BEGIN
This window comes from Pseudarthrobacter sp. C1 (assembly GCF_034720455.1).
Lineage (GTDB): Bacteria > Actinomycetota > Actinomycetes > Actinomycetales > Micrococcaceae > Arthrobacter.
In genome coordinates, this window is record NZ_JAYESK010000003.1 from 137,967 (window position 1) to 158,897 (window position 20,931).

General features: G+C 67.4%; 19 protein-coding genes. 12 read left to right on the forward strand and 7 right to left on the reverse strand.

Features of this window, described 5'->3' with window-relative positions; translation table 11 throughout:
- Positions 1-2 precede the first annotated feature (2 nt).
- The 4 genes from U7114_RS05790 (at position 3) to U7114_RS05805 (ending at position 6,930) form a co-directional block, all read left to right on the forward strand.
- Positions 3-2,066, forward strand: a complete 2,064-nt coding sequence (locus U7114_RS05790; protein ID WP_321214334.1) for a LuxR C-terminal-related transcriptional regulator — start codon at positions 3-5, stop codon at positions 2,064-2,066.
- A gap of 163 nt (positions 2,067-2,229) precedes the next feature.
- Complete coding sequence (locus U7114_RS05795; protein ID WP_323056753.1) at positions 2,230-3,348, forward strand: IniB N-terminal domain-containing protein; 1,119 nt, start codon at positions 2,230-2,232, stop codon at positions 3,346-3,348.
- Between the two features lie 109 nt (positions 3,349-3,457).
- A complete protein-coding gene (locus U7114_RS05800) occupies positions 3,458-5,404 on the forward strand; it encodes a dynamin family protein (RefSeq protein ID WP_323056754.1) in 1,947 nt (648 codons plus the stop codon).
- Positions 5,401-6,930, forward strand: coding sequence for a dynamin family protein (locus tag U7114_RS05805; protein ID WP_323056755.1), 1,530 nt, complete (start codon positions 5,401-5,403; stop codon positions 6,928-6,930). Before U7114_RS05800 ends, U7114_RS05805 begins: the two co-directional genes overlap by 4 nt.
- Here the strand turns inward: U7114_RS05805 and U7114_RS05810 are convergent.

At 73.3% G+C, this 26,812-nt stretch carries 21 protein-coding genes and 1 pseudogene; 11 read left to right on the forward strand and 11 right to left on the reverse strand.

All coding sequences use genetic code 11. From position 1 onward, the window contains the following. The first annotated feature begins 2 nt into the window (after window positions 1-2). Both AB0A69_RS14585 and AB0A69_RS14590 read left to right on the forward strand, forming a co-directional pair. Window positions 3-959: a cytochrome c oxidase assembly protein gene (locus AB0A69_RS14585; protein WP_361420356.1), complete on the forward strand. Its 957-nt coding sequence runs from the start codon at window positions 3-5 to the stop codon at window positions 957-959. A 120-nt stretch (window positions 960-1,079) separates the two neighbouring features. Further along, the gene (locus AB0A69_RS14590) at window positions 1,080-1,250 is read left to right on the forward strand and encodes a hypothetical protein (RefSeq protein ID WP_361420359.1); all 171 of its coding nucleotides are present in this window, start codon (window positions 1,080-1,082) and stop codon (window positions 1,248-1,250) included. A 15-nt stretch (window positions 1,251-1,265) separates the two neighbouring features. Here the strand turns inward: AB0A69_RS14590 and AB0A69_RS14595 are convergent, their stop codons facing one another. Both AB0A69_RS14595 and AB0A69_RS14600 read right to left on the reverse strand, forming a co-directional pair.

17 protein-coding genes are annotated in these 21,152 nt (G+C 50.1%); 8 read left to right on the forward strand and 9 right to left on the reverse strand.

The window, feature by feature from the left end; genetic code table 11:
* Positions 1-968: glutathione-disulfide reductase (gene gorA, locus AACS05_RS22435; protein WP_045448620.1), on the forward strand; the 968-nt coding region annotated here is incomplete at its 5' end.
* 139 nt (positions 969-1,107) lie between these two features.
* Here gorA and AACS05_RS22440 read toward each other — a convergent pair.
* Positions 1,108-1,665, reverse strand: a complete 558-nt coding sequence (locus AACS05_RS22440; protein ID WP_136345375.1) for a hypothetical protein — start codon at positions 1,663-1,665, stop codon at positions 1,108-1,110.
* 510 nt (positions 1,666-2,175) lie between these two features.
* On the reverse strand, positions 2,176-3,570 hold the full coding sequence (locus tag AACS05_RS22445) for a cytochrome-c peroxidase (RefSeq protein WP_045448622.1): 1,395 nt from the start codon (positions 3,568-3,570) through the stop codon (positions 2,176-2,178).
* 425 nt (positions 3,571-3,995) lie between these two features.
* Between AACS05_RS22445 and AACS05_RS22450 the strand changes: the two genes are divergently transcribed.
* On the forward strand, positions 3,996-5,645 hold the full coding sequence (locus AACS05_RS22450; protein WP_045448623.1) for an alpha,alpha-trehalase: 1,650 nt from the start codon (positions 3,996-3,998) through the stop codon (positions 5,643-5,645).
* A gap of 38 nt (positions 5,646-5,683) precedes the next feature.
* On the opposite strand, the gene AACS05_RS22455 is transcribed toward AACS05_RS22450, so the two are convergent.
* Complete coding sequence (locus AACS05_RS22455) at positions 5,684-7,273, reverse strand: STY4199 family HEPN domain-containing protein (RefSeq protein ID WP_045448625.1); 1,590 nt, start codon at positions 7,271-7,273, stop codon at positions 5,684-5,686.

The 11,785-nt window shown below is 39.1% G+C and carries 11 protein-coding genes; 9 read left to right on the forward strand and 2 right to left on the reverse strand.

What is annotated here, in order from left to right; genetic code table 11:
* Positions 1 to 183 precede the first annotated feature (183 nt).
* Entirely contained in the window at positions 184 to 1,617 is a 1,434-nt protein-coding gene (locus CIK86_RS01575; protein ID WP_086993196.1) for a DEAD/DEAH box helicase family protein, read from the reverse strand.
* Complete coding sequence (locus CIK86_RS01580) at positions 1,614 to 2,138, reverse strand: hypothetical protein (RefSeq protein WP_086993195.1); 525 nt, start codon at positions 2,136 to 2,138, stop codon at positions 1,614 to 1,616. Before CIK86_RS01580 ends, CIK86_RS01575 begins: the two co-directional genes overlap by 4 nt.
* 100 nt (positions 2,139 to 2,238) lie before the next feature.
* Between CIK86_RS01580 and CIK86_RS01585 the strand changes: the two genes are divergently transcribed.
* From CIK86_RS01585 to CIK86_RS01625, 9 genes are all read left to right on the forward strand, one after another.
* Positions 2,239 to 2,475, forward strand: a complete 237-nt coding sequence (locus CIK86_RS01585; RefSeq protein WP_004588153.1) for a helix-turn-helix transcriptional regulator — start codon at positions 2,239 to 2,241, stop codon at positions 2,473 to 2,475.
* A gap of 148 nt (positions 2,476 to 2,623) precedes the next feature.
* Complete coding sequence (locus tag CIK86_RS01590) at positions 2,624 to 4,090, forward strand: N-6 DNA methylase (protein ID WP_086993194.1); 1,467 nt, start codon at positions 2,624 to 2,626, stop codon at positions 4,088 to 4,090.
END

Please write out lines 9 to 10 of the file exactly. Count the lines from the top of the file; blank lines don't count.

- A gap of 163 nt (positions 2,067-2,229) precedes the next feature.
- Complete coding sequence (locus U7114_RS05795; protein ID WP_323056753.1) at positions 2,230-3,348, forward strand: IniB N-terminal domain-containing protein; 1,119 nt, start codon at positions 2,230-2,232, stop codon at positions 3,346-3,348.